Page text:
Piglet at E & R Pork (Credit: Jackie Tran)
“Beef ain’t beef and pork ain’t pork.”
This idea — that not only were some breeds of meat animals different, but better — led Erika Pacheco and Rod Miller to found E & R Pork.
Originally raising heritage breed pigs for themselves, the duo began to farm in earnest in 2013. Since then, E & R Pork has expanded at a dizzying pace.
The 120 pigs that reside in the original farm are only a small fraction of the 1500 animals that make up Pacheco and Milller’s herd. The rest are split between two other farms.
Several different heritage breeds are represented, including English Berkshire, Hungarian Mangalica, and the striking Red Waddle, whose jowls shake with the same fleshy dangle as a turkey’s neck. At full weight, these pigs reach up to 300 pounds.
“The butcher Ben Forbes brought in a whole E & R hog for some in-house butchery,” said Erika Muñoz, co-owner at Seis Kitchen. “We worked with our crew on specific techniques.”
Pigs at E & R Pork (Credit: Jackie Tran)
When asked about the reasons for raising heritage breeds, both Pacheco and Milller point to taste — for example, the Red Waddle has meat as dark as a cut of beef; the Mangalica’s meat is marbled and perfect for aging into charcuterie.
“The pork was amazing to work with and even more amazing to eat,” Muñoz said. “Really nice fat content. The flavor is truly different than some mass-produced pork. Seriously. The fat is dreamy. Great for chorizo, chops, so on and so forth.”
While the animals are slower growing than commercial pigs, the payoff is worth it; E & R Pork works with a growing community of chefs in Tucson, Phoenix, and even as far as Los Angeles who request their product. James Beard award-winning chefs Nobuo Fukuda of Nobuo at Teeter House and Chris Bianco of Pizzeria Bianco are just two of E & R’s several partners.
The public has also shown an increasing interest in knowing where and how their meat is made. Demand for purebred and heritage meat has only grown, and E & R Pork’s operation has grown with it. Scaling up a farm comes with challenges, but Pacheco and Miller aren’t ones to take shortcuts.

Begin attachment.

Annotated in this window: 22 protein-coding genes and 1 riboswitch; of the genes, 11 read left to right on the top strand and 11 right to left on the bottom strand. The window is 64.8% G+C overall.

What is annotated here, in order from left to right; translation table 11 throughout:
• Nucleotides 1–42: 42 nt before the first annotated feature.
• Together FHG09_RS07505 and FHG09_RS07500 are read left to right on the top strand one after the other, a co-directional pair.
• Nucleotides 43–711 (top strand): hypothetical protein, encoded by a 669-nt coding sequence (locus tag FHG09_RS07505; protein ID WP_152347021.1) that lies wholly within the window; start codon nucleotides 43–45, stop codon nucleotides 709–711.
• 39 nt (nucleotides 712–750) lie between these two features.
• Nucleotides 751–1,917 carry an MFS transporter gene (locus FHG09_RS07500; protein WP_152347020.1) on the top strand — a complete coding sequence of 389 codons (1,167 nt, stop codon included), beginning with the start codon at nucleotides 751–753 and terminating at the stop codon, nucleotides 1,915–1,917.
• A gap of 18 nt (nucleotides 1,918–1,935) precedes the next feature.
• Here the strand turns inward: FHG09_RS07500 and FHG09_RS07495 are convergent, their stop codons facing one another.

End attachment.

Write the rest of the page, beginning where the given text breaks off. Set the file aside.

“We don’t sacrifice the quality of the animals,” Miller said.
Piglets nursing at E & R Pork (Credit: Jackie Tran)
The passion that Pacheco and Miller have for their animals reflects in their product. They are involved in every part of the process, from the breeding of the pigs to their eventual processing at the University of Arizona Meat Sciences Lab.
Additionally, E & R Pork doesn’t use antibiotics on the herd, and they are USDA certified. They are also responsible for all of the distribution; their animals go directly from the farm to their customers.
As part of a zero-waste initiative, they collect spent grain from Hamilton Distillers, Sentinel Peak Brewing, and Borderlands Brewing Company to use as feed along with non-GMO grain from Bonita Bean Company and wheat germ from Hayden Flour Mills. Compost is delivered to local pecan farms.
“We do what’s right for the animal,” Miller said. “We have to be good stewards.”
As busy as they are, Pacheco and Miller are looking to the future. “The Tucson public has been very, very good to us,” Miller said.
Rod Miller and Erika Pacheco with piglets at E & R Pork (Credit: Jackie Tran)
With plans to consolidate their separate facilities into one larger property, the creation of their own charcuterie, and an expanded chicken and duck egg program, E & R Pork shows no signs of slowing down.
Look for E & R Pork at Time Market, Rincon Market, Food Conspiracy Co-op, and Forbes Meat Company. Several restaurants also serve E & R pork in various dishes, including Welcome Diner and Casino del Sol. If you’re looking for a special cut of pork, or even a whole or half pig, the best option is to give E & R Pork a call at (520) 490-0166.
For more information, visit eandrpork.com.